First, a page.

Republicans signal willingness to move on taxes to cut deficit; Dems reject offer

UPDATED 4:21 p.m. ET

After weeks of wrangling over taxes, Republicans on the panel tasked with creating a plan to cut the deficit by Thanksgiving have signaled a willingness to shrink the government's shortfall by both raising the amount of money sent to federal coffers and cutting spending.

According to a Republican aide with knowledge of closed-door negotiations of the so-called supercommittee, the plan would lower tax rates for all income levels in exchange for limiting some key deductions that could bring in about $250-300 billion to the Treasury. In the past, Republicans have insisted that only spending cuts should be considered, while Democrats have pushed for both spending cuts and tax hikes for the wealthy.

The plan would also make permanent tax cuts enacted under President George W. Bush and extended until 2013 by President Obama last year. Democrats have adamantly opposed making those tax cuts permanent.

A senior Democratic source with knowledge of the GOP offer said that Republicans would also lower the top tax rates from 35 percent to 28 percent. Democrats told Republicans that plan is unacceptable given the spending cuts Republicans want that would cut Medicaid, Social Security and raise the eligibility age for Medicare in exchange for such perks for the rich.

"We would need a substantial revenue number to justify what they're proposing on the spending side" the aide said.

Republican and Democratic members of the panel met separately Tuesday morning. Leaving the Democratic meeting, Massachusetts Sen. John Kerry said members have "made a little bit of progress, but it's not enough in our judgment, yet." He said "We have some distance to go."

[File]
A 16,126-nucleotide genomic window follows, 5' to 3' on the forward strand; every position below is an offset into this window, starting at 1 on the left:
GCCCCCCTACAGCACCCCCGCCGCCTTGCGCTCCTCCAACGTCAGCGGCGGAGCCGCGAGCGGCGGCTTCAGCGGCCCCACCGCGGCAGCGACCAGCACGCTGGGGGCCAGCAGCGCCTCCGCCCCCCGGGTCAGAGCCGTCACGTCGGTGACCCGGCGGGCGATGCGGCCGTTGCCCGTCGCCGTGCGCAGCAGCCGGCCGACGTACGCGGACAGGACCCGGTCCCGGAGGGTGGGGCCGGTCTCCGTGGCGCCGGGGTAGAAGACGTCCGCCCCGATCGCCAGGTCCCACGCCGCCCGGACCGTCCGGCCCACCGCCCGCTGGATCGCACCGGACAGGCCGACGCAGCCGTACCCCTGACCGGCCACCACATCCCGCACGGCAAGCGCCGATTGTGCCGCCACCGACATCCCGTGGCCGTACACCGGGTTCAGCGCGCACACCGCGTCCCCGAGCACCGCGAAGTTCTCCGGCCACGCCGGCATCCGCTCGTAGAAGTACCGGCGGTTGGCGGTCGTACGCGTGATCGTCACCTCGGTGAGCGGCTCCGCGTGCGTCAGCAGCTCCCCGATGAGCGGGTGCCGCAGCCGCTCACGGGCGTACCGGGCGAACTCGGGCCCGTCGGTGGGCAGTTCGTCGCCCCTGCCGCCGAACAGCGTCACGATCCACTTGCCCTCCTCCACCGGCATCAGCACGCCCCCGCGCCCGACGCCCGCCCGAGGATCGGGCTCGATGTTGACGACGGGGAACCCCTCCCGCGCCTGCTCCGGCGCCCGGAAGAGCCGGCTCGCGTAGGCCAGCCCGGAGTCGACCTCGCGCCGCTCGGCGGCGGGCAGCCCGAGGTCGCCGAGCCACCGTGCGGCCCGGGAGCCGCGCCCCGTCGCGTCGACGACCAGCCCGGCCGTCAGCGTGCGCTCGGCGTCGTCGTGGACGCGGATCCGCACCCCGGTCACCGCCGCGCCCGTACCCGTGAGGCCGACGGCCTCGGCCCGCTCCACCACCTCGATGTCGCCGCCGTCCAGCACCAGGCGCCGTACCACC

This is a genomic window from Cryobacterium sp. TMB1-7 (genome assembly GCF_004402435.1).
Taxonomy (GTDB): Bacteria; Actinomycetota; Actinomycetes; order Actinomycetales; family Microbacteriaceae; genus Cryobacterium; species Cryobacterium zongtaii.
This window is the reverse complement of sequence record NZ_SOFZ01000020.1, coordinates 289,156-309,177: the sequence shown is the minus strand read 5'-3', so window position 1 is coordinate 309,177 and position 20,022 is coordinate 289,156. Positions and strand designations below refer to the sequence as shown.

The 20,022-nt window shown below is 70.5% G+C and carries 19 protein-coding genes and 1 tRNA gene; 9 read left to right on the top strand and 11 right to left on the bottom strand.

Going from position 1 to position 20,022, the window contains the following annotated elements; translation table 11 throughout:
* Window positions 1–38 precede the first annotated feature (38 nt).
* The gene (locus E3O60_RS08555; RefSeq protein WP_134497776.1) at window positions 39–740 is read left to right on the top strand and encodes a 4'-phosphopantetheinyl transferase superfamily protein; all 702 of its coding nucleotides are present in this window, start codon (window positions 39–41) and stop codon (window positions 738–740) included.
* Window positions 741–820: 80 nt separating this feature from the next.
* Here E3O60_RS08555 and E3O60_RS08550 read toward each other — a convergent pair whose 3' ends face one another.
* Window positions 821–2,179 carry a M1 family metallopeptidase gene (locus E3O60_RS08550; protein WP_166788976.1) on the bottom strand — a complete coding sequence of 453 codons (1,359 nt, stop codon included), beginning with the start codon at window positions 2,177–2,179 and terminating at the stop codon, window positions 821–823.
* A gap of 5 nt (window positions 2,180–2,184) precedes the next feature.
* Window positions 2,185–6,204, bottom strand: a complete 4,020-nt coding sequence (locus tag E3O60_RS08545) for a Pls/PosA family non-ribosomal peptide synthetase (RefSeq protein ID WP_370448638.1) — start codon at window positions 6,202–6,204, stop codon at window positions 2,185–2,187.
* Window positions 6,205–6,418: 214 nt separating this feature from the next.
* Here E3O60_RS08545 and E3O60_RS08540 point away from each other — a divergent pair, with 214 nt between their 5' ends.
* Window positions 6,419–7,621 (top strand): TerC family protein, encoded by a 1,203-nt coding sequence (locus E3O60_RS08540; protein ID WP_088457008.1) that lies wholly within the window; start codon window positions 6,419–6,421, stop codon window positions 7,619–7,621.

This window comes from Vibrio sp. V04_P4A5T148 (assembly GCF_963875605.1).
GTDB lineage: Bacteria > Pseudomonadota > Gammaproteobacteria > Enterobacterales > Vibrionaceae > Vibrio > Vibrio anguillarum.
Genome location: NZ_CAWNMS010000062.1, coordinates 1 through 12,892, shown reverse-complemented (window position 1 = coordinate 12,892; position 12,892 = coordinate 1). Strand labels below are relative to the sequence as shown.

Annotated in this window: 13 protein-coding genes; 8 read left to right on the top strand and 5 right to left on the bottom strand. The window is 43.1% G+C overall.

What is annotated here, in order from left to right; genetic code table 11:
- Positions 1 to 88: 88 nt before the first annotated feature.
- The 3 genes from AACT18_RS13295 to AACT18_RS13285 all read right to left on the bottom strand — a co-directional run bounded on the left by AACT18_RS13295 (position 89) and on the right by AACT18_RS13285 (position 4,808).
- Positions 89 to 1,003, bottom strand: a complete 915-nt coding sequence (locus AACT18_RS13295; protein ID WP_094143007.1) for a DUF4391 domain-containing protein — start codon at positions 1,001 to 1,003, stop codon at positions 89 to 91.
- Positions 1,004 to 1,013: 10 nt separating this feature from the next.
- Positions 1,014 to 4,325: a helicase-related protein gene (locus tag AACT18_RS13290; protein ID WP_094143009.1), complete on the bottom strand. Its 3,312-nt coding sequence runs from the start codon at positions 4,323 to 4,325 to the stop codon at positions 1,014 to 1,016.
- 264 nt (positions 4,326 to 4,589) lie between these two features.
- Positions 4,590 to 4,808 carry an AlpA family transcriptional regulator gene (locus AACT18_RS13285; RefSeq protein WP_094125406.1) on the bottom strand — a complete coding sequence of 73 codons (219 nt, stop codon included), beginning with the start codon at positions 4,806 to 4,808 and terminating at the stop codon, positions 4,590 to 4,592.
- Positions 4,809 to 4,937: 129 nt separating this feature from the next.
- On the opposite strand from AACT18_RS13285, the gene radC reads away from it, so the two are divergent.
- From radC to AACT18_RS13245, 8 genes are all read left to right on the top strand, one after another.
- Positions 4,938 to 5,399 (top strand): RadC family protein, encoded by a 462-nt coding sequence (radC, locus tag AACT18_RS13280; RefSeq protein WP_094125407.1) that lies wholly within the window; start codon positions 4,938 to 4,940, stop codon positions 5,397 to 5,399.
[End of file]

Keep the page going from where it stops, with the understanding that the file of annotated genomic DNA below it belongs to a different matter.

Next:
Another Democratic aide with knowledge of the Republican offer called it a "joke" and said that "Democrats have summarily rejected the proposal as fundamentally unserious."

The aide said "only Republican math would spend trillions in tax breaks for the wealthy and others and not actually save any money."

The idea, which was floated by Sen. Pat Toomey (R-PA), according to aides, was outright rejected by tax cut champion, and head of Americans for Tax Reform, Grover Norquist.

In a tweet Tuesday morning, Norquist said "Supercommittee idiot idea: raise revenue by capping tax exemptions. That was called the Alternative Minimum Tax/AMT..AMT two, anyone?"

Norquist was referring to the alternative minimum tax, which was designed to stop the wealthy from taking so many deductions that they would not pay any taxes, but now threatens the middle class each year unless Congress intervenes.

It was unclear when the full committee would meet again and what the next steps forward would be. Lawmakers have largely met in smaller groups which aides said were more productive.

Members are running out of time, however, with the committee's deadline just 15 days away.

Update 9:15 p.m. ET: Democrats informed the Super Committee Republicans this evening they could not accept this latest proposal according to a senior Democrat with knowledge of the Super Committee negotiations. Democrats did not offer a counter proposal.

"It's an offer we couldn't take, there's no there - there," a senior Democrat told CBS News Capitol Hill producer John Nolen.

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    Jill Jackson is a CBS News senior political producer.